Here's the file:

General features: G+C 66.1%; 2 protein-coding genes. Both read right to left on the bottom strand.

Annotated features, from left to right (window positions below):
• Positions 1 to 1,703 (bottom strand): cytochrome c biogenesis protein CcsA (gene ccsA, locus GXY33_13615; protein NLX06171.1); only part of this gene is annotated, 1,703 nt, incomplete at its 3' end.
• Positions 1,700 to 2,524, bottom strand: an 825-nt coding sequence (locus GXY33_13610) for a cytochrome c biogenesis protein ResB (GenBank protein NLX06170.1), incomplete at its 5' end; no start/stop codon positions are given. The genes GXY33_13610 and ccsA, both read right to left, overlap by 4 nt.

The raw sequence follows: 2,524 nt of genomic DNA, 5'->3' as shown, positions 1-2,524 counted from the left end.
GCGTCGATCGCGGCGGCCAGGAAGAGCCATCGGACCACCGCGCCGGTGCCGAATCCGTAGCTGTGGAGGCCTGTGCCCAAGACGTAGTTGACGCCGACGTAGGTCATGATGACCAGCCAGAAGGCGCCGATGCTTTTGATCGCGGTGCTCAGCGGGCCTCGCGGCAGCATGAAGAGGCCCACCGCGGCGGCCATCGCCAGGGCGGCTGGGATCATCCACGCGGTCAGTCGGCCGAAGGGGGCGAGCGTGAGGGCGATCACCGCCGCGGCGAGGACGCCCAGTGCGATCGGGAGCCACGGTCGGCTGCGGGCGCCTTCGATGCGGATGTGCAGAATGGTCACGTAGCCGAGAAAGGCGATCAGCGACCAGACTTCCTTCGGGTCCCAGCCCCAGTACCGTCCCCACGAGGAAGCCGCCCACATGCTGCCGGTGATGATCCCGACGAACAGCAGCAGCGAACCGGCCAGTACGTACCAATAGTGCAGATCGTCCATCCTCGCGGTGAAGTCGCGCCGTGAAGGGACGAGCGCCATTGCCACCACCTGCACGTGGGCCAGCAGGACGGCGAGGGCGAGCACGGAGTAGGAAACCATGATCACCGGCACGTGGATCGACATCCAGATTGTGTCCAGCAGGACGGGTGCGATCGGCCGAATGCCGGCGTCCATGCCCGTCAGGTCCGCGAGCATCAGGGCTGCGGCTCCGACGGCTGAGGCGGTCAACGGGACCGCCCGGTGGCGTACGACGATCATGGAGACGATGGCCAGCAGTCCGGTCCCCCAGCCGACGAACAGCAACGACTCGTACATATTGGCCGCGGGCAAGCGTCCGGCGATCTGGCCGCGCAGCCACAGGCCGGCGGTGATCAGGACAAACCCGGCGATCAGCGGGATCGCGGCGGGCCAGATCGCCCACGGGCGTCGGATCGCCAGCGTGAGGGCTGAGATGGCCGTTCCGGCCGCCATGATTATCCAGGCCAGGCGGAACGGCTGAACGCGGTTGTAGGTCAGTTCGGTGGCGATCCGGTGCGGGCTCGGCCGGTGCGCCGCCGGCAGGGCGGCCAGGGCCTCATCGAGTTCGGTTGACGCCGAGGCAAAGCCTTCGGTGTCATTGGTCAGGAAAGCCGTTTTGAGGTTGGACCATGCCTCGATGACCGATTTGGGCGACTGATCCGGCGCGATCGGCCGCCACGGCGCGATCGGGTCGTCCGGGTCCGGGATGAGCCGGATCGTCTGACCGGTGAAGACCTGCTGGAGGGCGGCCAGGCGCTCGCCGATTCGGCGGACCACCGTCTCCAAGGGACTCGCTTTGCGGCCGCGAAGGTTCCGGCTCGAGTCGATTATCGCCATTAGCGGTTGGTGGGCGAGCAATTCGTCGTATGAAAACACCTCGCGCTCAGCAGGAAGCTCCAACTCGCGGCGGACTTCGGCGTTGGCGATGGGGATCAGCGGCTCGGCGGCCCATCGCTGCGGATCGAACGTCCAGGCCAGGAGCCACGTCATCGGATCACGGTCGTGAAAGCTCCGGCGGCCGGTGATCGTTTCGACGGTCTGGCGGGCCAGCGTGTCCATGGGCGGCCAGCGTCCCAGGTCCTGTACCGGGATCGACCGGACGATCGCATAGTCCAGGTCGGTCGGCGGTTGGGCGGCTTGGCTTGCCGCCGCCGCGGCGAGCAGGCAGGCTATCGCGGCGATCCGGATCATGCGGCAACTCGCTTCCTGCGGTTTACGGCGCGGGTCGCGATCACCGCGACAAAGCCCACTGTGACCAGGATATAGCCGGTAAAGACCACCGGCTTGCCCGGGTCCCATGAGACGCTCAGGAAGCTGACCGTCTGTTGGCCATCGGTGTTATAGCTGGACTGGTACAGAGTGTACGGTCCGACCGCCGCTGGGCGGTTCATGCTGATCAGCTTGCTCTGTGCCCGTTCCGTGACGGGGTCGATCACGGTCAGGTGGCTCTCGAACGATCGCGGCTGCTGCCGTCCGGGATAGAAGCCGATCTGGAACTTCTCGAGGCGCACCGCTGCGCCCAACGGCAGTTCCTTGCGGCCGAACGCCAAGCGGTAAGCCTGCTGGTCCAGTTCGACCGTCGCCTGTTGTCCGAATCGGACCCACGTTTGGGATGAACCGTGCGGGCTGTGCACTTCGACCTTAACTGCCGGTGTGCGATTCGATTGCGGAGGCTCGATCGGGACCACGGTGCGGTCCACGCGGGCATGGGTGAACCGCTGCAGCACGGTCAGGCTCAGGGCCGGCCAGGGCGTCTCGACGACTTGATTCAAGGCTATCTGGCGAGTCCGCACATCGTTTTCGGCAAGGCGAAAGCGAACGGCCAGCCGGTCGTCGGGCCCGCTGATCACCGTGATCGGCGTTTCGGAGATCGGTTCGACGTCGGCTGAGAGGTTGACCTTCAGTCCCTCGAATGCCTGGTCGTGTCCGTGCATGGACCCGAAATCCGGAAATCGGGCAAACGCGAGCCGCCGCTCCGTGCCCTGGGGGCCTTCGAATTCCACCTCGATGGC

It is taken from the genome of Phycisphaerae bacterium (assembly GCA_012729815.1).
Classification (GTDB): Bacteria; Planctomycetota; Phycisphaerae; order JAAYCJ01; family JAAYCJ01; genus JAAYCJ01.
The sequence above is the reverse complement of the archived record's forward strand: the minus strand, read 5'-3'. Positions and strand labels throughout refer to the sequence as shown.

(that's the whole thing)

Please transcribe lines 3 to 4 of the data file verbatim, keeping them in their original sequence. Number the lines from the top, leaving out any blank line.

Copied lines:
• Positions 1 to 1,703 (bottom strand): cytochrome c biogenesis protein CcsA (gene ccsA, locus GXY33_13615; protein NLX06171.1); only part of this gene is annotated, 1,703 nt, incomplete at its 3' end.
• Positions 1,700 to 2,524, bottom strand: an 825-nt coding sequence (locus GXY33_13610) for a cytochrome c biogenesis protein ResB (GenBank protein NLX06170.1), incomplete at its 5' end; no start/stop codon positions are given. The genes GXY33_13610 and ccsA, both read right to left, overlap by 4 nt.